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LGBT Workers Protected From Employment Discrimination, Texas Federal Court Rules

Even cases that don't go a particular plaintiff's way can have larger and more positive ramifications for an entire community. Engineer Nicole Wittmer's claims against Phillips 66 -- that the energy company refused to hire her because she's transgender -- could be one of those cases.

Though a federal judge in Texas ruled that Wittmer lacked the evidence to prove discrimination in her particular case, the judge also ruled that federal employment law protecting workers from sex discrimination also applies to sexual orientation and gender identity. Meaning LGBT plaintiffs in other employment discrimination cases could benefit, even if Wittmer lost.

Placing LGBT Individuals Under Title VII Protections

Judge Lee Rosenthal ruled that Title VII of the Civil Rights Act of 1964, which prohibits discrimination based on race, color, religion, sex, or national origin, also provides protections for applicants and employees based on sexual orientation and gender identity:

"Within the last year, several circuits have expanded Title VII protection to include discrimination based on transgender status and sexual orientation ... Although the Fifth Circuit has not yet addressed the issue, these very recent circuit cases are persuasive. They consistently recognize transgender status and orientation as protected classes under Title VII, applying the long-recognized protections against gender- or sex-based stereotyping. Applying these recent cases, the court assumes that Wittmer's status as a transgender woman places her under the protections of Title VII."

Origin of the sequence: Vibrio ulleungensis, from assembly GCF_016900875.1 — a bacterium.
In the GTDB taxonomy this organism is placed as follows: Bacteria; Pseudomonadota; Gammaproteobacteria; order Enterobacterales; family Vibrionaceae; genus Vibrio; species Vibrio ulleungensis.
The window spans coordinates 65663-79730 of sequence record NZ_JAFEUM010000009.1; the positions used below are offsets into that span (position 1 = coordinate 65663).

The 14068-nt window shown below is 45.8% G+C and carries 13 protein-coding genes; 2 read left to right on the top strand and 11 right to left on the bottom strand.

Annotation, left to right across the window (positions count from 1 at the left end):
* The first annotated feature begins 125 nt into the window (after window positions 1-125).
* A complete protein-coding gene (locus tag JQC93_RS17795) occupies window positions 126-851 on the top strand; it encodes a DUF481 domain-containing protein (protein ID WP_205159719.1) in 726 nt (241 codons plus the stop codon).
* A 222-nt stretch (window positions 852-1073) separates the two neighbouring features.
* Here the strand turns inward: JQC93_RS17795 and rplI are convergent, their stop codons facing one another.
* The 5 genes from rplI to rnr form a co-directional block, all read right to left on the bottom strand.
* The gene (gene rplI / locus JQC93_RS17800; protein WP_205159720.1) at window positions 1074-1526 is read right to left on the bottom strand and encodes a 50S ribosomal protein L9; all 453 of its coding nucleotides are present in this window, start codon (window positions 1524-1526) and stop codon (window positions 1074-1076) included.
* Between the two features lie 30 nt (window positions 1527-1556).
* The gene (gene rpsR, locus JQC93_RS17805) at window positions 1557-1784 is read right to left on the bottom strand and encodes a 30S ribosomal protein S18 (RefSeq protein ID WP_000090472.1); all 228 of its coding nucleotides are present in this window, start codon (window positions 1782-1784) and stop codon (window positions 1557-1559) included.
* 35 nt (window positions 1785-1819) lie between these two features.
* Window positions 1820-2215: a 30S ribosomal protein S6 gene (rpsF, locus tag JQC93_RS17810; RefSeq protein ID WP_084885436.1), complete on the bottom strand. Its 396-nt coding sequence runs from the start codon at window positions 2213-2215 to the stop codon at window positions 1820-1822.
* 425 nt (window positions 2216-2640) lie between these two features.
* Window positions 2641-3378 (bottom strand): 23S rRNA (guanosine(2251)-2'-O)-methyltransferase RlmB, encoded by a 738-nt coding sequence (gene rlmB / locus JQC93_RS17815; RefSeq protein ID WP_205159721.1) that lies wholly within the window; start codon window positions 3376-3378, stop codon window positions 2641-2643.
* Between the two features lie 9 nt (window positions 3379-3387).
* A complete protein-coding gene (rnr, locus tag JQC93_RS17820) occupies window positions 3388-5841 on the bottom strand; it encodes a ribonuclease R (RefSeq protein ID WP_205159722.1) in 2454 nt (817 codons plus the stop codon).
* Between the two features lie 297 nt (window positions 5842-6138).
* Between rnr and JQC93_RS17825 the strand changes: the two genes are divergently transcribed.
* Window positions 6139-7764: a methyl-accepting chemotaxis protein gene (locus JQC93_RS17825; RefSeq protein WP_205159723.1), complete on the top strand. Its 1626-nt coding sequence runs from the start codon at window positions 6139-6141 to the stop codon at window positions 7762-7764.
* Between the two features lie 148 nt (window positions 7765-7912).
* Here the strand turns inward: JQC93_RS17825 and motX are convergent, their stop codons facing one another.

LGBT Trend

Judge Rosenthal is the chief judge in the Houston-based Southern District Court of Texas, and noted both the absence of a ruling in her own Fifth Circuit Court of Appeals (which covers Texas, Louisiana, and Mississippi) and the trend among other federal circuit courts that have dealt with LGBT discrimination in the context of Title VII.

Federal appeals courts in the Second Circuit (covering Connecticut, New York, and Vermont) and the Seventh Circuit (covering Illinois, Indiana, and Wisconsin) have applied Title VII to discrimination based on sexual orientation. Additionally, the Sixth Circuit (covering Kentucky, Michigan, Ohio, and Tennessee) has ruled that Title VII bans discrimination based on gender identity.

So, while Wittmer's case didn't go her way, it could have more positive and far-reaching ramifications for the LGBT community. "We're certainly disappointed that this particular ruling did not fall in her favor," Wittmer's attorney Alfonso Kennard Jr. said following the ruling. "The silver lining here is it has helped to define the landscape for people who have been discriminated [against] in the workplace due to their transgender status."

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